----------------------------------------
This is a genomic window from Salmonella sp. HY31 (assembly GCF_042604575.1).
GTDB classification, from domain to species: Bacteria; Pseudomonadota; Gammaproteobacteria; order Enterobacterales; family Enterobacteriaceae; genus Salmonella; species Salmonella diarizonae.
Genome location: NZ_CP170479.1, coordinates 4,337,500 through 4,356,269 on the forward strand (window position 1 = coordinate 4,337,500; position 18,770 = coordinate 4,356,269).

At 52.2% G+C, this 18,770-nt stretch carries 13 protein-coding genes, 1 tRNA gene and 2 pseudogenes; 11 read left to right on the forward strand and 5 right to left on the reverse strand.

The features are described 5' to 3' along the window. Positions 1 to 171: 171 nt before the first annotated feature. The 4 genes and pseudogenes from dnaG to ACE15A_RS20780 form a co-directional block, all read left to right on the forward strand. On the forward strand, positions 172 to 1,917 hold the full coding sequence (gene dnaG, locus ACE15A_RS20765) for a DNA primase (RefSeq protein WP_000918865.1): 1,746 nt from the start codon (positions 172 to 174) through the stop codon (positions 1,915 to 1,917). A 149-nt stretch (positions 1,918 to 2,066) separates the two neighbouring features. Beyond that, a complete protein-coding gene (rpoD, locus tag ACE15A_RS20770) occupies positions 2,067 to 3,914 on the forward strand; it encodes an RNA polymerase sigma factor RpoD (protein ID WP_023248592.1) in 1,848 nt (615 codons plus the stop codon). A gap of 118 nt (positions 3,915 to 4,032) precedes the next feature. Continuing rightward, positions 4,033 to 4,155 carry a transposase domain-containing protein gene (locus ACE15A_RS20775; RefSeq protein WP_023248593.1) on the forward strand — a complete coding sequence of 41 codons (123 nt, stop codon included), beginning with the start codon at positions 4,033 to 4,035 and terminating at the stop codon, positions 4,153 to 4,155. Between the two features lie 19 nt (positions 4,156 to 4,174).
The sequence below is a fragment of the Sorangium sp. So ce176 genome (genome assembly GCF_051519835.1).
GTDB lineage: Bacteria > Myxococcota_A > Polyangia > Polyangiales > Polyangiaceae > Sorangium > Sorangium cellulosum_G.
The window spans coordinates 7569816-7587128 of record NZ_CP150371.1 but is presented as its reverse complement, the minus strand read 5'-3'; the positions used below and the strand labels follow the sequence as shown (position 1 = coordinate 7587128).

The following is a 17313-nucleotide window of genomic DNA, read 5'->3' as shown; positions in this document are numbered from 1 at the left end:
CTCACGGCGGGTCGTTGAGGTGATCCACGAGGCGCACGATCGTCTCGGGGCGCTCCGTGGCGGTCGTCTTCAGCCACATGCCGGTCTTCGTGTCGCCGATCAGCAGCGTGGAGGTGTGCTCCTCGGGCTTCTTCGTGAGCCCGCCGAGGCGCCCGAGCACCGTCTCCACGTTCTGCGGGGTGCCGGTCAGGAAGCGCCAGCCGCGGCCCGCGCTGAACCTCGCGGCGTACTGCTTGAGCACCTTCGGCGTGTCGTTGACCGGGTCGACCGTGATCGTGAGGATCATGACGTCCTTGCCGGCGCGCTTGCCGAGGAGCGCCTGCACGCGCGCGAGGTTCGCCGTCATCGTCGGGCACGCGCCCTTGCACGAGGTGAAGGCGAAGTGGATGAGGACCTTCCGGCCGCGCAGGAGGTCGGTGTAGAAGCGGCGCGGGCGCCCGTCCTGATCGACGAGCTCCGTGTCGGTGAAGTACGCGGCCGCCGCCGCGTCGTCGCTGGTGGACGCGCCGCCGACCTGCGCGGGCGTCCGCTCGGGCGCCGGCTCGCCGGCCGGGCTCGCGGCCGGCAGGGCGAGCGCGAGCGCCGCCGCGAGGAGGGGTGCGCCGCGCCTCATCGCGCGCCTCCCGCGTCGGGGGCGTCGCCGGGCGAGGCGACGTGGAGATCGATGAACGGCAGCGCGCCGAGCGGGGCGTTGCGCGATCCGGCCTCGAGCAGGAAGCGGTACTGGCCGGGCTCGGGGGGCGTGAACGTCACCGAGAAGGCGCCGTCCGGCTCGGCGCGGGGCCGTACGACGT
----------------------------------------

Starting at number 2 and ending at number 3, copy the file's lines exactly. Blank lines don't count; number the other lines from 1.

GTDB classification, from domain to species: Bacteria; Pseudomonadota; Gammaproteobacteria; order Enterobacterales; family Enterobacteriaceae; genus Salmonella; species Salmonella diarizonae.
Genome location: NZ_CP170479.1, coordinates 4,337,500 through 4,356,269 on the forward strand (window position 1 = coordinate 4,337,500; position 18,770 = coordinate 4,356,269).